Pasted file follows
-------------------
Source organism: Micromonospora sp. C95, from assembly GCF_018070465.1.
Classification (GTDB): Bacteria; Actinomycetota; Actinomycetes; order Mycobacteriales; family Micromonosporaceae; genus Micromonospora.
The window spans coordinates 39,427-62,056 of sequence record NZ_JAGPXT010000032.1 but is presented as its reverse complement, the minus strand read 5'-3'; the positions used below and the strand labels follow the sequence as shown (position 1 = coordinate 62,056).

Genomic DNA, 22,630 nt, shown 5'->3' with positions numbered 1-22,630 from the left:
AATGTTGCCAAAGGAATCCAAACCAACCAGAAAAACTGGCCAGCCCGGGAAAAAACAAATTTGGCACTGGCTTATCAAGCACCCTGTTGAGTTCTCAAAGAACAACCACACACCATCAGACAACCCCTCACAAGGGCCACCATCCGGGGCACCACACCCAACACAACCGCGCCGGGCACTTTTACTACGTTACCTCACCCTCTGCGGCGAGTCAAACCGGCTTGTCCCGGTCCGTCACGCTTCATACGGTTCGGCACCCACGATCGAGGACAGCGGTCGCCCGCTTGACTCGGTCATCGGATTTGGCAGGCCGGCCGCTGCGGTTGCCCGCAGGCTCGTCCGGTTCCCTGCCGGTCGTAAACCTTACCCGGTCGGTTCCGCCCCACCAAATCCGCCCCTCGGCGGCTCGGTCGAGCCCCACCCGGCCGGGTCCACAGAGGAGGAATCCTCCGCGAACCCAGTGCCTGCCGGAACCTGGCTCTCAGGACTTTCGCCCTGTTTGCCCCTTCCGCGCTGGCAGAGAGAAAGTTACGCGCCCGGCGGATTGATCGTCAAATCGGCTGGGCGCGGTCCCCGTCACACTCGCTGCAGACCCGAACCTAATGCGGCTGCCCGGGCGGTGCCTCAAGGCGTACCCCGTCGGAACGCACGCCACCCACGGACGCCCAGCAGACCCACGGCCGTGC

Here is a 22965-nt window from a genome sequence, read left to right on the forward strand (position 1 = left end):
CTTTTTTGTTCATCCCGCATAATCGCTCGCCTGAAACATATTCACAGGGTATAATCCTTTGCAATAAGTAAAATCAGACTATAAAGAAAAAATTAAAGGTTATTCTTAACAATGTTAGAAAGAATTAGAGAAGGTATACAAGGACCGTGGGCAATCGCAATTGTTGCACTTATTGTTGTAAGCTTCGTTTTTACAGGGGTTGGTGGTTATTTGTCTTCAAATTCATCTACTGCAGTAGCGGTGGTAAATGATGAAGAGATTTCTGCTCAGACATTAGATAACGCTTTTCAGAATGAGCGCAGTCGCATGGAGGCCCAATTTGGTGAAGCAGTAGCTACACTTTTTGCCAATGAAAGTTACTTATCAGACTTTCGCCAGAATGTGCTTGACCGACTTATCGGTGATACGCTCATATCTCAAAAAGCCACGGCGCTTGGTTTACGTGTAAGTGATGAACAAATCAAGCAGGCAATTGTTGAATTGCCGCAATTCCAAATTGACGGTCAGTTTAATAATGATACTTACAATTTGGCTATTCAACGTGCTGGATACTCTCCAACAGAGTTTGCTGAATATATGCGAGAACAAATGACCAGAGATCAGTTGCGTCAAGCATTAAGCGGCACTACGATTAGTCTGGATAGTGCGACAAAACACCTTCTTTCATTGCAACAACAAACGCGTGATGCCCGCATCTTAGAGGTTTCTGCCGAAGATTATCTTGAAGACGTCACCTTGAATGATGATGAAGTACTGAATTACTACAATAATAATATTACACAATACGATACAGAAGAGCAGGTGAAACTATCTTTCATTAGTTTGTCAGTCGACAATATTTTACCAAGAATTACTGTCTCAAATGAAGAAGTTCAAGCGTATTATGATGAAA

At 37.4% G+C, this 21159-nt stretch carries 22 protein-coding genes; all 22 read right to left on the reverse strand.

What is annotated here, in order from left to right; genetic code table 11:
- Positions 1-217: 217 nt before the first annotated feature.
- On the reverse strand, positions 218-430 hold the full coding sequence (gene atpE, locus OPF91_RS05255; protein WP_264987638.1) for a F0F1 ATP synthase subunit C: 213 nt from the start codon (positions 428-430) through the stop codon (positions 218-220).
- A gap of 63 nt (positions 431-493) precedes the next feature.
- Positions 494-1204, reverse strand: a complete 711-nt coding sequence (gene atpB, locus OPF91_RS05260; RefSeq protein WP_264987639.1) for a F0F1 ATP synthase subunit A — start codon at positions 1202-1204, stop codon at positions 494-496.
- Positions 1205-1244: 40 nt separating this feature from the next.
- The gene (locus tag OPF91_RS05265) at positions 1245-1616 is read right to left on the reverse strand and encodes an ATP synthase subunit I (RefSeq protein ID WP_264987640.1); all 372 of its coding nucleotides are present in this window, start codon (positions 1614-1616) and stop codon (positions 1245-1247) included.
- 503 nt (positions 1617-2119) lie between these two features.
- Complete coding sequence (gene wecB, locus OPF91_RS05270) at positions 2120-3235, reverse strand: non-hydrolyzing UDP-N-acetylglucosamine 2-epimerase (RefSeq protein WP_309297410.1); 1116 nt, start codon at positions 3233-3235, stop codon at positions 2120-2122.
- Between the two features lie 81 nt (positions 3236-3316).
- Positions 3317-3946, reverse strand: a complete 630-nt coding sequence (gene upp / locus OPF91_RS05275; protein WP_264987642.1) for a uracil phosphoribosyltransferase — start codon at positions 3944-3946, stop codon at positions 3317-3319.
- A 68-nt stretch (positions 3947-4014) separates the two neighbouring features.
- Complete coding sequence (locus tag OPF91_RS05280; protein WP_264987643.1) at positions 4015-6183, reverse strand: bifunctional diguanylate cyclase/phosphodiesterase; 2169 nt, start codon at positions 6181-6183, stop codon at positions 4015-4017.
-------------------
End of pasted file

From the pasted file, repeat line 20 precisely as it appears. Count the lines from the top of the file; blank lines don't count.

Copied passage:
- A 68-nt stretch (positions 3947-4014) separates the two neighbouring features.